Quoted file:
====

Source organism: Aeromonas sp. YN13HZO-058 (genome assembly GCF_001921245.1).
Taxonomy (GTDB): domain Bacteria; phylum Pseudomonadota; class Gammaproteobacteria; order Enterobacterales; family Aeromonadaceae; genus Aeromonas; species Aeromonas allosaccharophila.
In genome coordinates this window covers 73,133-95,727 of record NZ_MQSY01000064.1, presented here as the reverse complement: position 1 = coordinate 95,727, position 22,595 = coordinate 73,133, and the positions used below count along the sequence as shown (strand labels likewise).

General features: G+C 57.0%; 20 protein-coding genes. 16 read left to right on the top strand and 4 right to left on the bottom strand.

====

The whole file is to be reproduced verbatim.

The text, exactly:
Source organism: Aeromonas sp. YN13HZO-058 (genome assembly GCF_001921245.1).
Taxonomy (GTDB): domain Bacteria; phylum Pseudomonadota; class Gammaproteobacteria; order Enterobacterales; family Aeromonadaceae; genus Aeromonas; species Aeromonas allosaccharophila.
In genome coordinates this window covers 73,133-95,727 of record NZ_MQSY01000064.1, presented here as the reverse complement: position 1 = coordinate 95,727, position 22,595 = coordinate 73,133, and the positions used below count along the sequence as shown (strand labels likewise).

General features: G+C 57.0%; 20 protein-coding genes. 16 read left to right on the top strand and 4 right to left on the bottom strand.